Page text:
Provo, Utah’s pop band The Aces titled their debut album after a line in an Edgar Allan Poe poem. But When My Heart Felt Volcanic was not a comment on Poe’s morbid curiosity in 1847’s Ulalume.
“We do love literature, but that was a quote that I [found] on Tumblr,” singer-guitarist Cristal Ramirez said.“I follow a lot of poetry accounts on Tumblr, and … a lot of literature quote accounts. As I was scrolling through, I read that one—‘when my love felt volcanic’—and I just really loved that. I love the idea of your emotions feeling volcanic. It’s simmering and so dramatic.
“That’s how you can feel when you’re young, and going through your first experiences of love and heartbreak, or friendships breaking off, or losing family members, or whatever it is,” Ramirez said. “Alisa [Ramirez; Cristal’s sister and The Aces’ drummer] and I started trying to write a song about it, which turned into a song called, “Volcanic Love.”
The hazy dream-pop song opens The Aces’ new album, their first after 10 years together as a band. It proved to be a breakthrough moment, helping the Ramirez sisters, guitarist-vocalist Katie Henderson and bassist McKenna Petty discover the sound they wanted to pursue.
Cristal Ramirez, Henderson and Petty are just 22; Alisa Ramirez is 20. They started the band more than a decade ago. Back then—and until the past couple of years—they were more interested in enjoying each other’s company than making music a career decision.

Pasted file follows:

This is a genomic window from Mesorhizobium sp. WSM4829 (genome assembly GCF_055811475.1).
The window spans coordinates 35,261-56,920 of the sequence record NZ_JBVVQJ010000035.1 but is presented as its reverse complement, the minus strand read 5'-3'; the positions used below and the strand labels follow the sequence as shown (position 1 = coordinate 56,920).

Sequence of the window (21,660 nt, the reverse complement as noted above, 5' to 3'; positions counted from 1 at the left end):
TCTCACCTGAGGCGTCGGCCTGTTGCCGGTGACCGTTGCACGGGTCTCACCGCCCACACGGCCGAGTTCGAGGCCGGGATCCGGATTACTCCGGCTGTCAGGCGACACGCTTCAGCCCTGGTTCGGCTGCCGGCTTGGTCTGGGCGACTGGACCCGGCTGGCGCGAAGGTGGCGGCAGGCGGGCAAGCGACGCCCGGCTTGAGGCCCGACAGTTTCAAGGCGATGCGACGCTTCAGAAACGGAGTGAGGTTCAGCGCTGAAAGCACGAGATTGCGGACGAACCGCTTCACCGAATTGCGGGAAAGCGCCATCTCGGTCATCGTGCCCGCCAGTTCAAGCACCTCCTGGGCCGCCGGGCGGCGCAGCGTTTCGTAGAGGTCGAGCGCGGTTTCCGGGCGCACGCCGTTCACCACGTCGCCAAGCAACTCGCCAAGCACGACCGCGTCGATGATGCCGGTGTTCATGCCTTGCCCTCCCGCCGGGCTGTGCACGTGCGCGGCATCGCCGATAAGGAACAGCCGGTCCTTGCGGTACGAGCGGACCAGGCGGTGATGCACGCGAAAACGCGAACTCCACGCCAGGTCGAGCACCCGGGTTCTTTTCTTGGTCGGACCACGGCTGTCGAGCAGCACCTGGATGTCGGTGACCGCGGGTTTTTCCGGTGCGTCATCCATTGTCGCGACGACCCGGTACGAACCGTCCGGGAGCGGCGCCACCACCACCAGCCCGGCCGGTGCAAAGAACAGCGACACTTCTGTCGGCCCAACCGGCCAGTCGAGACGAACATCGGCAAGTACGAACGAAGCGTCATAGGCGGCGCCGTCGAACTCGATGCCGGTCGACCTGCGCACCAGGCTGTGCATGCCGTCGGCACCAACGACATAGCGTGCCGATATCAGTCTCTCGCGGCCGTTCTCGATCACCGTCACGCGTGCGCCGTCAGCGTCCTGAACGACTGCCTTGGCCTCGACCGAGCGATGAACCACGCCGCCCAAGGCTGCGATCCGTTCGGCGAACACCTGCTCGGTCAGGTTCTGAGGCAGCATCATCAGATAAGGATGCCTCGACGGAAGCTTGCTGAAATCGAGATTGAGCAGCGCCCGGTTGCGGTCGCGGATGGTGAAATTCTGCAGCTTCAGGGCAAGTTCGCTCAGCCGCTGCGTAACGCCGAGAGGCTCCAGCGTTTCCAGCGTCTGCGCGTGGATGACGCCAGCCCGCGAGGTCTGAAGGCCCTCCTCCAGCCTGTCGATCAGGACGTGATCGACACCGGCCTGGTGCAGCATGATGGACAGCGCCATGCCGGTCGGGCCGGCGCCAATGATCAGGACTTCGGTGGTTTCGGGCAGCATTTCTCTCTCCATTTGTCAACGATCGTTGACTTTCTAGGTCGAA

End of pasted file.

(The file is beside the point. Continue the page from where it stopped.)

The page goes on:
“We were really good friends from a young age,” Cristal Ramirez said. “Music was also just something we were really passionate about. It felt like the most natural thing to be in a band with your friends.”
To this day, the band they originally called The Blue Aces is the only one the four have ever played in. They were 8 and 10 years old when the sisters and Petty started. Henderson was the last addition, when the older girls were 13. All came up in musical families, singing and playing at church.
By high school, they were trying to balance education and jobs, with the band as a project for which they tried to make time. They played shows around town and at high school assemblies, but they didn’t manage to go on their first tour until 2017.
“We realize, the more that we’re doing this and touring around, how unique it is that we’ve only played with each other,” Petty said.
After high school, they shortened their name to The Aces and began to change their sound from a more alt rock-influenced pop to a sound hewing closer to ‘80s R&B and funk, a la The 1975, Muna and Pale Waves. The band is also often compared to Haim, but for reasons The Aces believe are less than genuine.
“We do love Haim, but we sometimes just wonder if it’s a lazy thing because we’re all female,” Henderson said.
Added Cristal Ramirez: “People just compare all girl bands to each other, as if girl bands are a genre of music—and it’s not. We’re very, very different people, and we all make very different music. I think that’s what can be annoying.”
“The ‘80s has been influencing artists for three decades, and it’s bigger than any of the artists and bands that incorporate it into their own sound right now,” Cristal Ramirez said.
“No one owns funk guitar; no one owns syncopated rhythms,” Alisa Ramirez said.